VR: You’re facing more competition in terms of obtaining talent. You know, you’re seeing an organization like Lux, they put a more grandiose event. They’ve got the production shine, and you’re operating in a more frugal space and working to have the product in the cage speak for you. But what has that been like, scouting in that environment?
EV: That’s good. The more platforms the better. It’s good to have places for these guys to fight. One thing I say is, that I’m not signing ex-UFC fighters. I’m not. I’m, really proud of saying that. It pisses off a lot of people, but I’m not. I’m not here to be Bellator of Latin America, you can keep the ex-UFC fighters. What we’re trying to do is grow new fighters and new talent, and we’re giving that opportunity to these guys. We’re in show number seven, we did two in the pandemic. We’re going on our fifth show of the year. We’re doing ten this year, next year we’re hoping to expand to 12-15. We’re going to places where these guys haven’t gone before. We’re doing shows in Colombia, we’re doing shows in Ecuador that are already lined up. We’re not saying that we’re about Latin America and then just staying in Mexico. We really are going to Latin America, we really are representing Latin American fighters, and we really are showcasing these fighters that aren’t really known to you or I even though we are actually MMA fans.
We’re here to introduce new talent, not showcase a “Juan Gonzalez“ that got kicked out of the UFC and then goes on to kick everyone’s ass. That’s not the goal. The goal is to showcase new talent, bring this to people that have never seen it before, and just continue to grow. But the more the merrier, there’s plenty of leagues throughout Latin America, there’s been a lot of new leagues. It’s not about reinventing the wheel. It’s about good fights, great matchmaking, and keeping the product as good as possible.
VR: Part of that was gonna be my next question: do you have any sort of distribution plan? How are audiences going to be able to keep up with your expansion plans as time goes on?
EV: We started the year with Estrella Television for the year. We also signed with DirecTV in Latin America, which is the home of the PFL. The sport is growing. In Mexico we haven’t signed anywhere, we’re just on Facebook. When I say “Just Facebook” it’s because it’s a bigger platform than any other network out there. And financially it just makes a lot of sense because MMA isn’t as big in some places. But also because it’s hard to be spending on apps all the time. It adds up...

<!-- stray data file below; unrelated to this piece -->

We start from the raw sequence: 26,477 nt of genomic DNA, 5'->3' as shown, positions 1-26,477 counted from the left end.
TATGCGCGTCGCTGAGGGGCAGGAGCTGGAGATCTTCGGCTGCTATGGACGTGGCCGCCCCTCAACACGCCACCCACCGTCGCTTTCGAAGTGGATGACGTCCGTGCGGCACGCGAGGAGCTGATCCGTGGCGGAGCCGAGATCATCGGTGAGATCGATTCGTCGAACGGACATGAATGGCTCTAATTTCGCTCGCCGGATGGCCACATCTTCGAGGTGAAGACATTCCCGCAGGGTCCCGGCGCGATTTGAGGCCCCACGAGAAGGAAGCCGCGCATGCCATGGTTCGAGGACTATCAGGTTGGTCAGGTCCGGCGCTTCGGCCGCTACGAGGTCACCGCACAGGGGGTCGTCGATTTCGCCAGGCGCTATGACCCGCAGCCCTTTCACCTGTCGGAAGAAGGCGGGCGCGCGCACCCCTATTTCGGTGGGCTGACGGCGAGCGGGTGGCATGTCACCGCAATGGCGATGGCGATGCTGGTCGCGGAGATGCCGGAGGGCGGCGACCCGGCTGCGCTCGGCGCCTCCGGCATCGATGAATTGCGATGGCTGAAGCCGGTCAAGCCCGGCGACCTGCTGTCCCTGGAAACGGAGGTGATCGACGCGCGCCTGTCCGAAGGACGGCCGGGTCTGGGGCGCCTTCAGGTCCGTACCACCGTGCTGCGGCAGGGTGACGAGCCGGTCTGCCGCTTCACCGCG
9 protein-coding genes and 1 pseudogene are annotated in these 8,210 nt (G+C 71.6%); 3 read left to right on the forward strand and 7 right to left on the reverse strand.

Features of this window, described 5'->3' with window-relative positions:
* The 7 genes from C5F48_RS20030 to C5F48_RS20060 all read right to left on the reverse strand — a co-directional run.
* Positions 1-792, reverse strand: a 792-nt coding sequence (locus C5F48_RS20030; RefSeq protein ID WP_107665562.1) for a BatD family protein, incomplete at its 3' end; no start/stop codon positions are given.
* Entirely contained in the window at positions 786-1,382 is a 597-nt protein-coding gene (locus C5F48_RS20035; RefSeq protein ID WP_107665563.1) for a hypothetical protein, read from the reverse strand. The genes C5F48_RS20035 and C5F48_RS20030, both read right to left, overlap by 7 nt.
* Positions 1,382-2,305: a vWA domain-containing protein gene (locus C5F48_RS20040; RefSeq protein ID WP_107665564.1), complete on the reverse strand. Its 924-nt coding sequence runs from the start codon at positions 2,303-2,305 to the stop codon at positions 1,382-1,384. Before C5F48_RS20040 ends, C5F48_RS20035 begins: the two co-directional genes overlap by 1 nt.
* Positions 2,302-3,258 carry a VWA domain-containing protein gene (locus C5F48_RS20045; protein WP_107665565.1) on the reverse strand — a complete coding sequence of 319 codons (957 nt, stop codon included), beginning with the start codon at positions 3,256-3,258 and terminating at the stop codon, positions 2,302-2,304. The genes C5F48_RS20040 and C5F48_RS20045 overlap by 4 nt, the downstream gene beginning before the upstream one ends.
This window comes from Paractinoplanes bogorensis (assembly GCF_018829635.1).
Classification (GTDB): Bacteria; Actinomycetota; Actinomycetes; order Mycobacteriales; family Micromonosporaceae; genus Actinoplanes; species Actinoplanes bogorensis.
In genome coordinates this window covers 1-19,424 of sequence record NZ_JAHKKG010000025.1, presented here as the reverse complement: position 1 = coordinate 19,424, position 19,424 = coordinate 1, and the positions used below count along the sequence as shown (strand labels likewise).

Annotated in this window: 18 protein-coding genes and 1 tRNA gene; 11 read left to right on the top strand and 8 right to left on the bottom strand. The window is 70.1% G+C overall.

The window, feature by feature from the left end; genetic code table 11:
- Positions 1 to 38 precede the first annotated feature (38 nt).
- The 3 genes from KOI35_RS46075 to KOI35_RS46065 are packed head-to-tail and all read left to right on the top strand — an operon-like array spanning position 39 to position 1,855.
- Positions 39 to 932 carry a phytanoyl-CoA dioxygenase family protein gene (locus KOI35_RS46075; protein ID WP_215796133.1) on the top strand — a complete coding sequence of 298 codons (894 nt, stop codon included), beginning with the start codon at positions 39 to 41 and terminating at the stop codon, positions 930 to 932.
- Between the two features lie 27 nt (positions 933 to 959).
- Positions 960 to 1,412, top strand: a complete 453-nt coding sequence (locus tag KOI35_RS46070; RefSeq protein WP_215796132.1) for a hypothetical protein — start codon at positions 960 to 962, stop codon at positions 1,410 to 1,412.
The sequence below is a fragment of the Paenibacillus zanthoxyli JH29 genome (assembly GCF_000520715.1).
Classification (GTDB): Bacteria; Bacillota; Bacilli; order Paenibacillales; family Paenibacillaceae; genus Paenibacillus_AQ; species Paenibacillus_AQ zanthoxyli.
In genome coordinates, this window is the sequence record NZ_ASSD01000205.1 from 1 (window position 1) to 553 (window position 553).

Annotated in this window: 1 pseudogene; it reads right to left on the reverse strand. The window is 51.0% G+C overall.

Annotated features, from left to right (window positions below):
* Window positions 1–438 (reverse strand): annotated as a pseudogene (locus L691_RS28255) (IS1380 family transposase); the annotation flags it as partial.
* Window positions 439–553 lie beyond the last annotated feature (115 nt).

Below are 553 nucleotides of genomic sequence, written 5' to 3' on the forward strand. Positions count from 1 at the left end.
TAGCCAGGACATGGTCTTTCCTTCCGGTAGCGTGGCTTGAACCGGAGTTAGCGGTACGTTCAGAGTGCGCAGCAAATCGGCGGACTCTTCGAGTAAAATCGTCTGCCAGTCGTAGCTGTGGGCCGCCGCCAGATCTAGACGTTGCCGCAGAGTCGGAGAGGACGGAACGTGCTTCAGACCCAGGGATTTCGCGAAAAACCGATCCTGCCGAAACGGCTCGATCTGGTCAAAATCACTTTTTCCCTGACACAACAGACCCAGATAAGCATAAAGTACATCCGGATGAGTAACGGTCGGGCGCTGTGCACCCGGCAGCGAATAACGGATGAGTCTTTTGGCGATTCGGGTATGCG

VR: Or being on premium cable.
EV: Yeah! So it’s free (for the viewer). Could we be getting a little more money in our pocket? Sure. But we got more people to see our product and see what we do on social media, which is the biggest platform. Especially Facebook. Everybody and their mother and their aunt has Facebook. So Estrella TV in the US, Facebook in Mexico and DirecTV in the rest of Latin America.
VR: You’ve been all over Latin America, almost literally. Going to gyms, finding the next talent crops out there. What do you think the Latin American MMA scene is gonna look like in the next 2-3 years?
EV: It’s gonna be great. You’re seeing a lot of athletes that are going to these big supercamps in the U.S.—they’re going to Texas, they’re going to California, they’re going to Florida, then they go home and bring back what they learned. So you’re seeing the development of putting it all together. Before you were a striker or a wrestler, now you’re seeing the combination. I think in the next 2-3 years you’re gonna see a lot more fighters, a lot more well-developed guys. Back in the day I used to train with my cousin Gilbert [Melendez], used to train these kids, we used to call them hybrids. We saw teenagers that were jumping into the adult class with us and I thought, “Man, this new generation of hybrids.” And that’s what we’re seeing now, guys putting it together. I would expect we’re gonna see a lot more Latinos in the top 5 in all these top leagues.